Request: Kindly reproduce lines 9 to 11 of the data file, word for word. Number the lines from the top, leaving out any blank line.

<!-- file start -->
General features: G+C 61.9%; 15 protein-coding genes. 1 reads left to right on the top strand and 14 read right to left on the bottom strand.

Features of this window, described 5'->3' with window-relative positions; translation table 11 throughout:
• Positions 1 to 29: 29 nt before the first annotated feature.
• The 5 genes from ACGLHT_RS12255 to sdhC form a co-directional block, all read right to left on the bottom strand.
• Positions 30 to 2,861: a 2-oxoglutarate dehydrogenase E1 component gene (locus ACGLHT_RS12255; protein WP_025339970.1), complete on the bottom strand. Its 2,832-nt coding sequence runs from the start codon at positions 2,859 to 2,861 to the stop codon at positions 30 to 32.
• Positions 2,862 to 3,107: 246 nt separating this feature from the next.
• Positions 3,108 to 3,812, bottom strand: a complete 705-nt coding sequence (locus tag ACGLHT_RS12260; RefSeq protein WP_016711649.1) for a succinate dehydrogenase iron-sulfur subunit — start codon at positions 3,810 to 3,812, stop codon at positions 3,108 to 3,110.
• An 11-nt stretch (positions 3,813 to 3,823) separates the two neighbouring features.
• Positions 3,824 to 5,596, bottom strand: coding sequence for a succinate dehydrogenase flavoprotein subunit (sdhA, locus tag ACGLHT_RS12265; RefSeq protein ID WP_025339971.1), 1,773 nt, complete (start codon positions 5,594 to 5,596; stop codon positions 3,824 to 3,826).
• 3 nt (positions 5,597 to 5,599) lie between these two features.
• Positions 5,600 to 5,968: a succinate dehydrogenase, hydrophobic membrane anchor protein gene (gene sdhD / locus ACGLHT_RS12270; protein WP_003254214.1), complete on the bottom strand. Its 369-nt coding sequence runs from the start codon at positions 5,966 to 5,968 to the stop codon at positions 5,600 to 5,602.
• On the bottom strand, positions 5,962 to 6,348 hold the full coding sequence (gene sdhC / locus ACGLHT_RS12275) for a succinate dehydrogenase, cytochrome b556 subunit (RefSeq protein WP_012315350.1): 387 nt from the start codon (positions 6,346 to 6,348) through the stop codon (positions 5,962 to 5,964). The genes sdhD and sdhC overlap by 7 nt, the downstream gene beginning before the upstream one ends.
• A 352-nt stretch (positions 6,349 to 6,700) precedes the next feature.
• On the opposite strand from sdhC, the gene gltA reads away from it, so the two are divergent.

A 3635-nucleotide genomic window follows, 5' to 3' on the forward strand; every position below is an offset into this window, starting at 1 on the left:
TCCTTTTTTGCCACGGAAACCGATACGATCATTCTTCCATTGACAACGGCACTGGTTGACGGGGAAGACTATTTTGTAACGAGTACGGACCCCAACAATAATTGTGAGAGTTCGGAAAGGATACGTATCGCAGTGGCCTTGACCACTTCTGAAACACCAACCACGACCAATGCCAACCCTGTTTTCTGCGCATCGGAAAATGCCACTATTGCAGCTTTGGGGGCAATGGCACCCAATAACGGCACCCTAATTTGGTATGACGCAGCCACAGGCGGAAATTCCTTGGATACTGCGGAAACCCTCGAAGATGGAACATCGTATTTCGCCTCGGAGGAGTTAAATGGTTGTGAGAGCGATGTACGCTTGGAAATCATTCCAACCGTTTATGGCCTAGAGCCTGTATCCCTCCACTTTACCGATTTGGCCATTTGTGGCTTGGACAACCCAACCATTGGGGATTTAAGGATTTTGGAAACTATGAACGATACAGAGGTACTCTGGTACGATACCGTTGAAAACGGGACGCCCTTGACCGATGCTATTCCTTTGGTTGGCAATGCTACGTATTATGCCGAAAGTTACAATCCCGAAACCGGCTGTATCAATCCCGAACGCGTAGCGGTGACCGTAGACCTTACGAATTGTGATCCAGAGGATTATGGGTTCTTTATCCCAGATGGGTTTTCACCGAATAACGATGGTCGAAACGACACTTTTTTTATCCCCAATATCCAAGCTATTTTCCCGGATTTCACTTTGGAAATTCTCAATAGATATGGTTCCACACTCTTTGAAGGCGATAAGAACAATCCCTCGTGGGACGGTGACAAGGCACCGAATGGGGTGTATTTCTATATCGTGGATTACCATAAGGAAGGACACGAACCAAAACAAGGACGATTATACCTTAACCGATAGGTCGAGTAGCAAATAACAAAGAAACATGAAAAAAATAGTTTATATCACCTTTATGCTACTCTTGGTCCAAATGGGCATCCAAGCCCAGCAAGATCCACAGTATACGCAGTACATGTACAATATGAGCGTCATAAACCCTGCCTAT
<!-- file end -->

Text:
• Positions 3,824 to 5,596, bottom strand: coding sequence for a succinate dehydrogenase flavoprotein subunit (sdhA, locus tag ACGLHT_RS12265; RefSeq protein ID WP_025339971.1), 1,773 nt, complete (start codon positions 5,594 to 5,596; stop codon positions 3,824 to 3,826).
• 3 nt (positions 5,597 to 5,599) lie between these two features.
• Positions 5,600 to 5,968: a succinate dehydrogenase, hydrophobic membrane anchor protein gene (gene sdhD / locus ACGLHT_RS12270; protein WP_003254214.1), complete on the bottom strand. Its 369-nt coding sequence runs from the start codon at positions 5,966 to 5,968 to the stop codon at positions 5,600 to 5,602.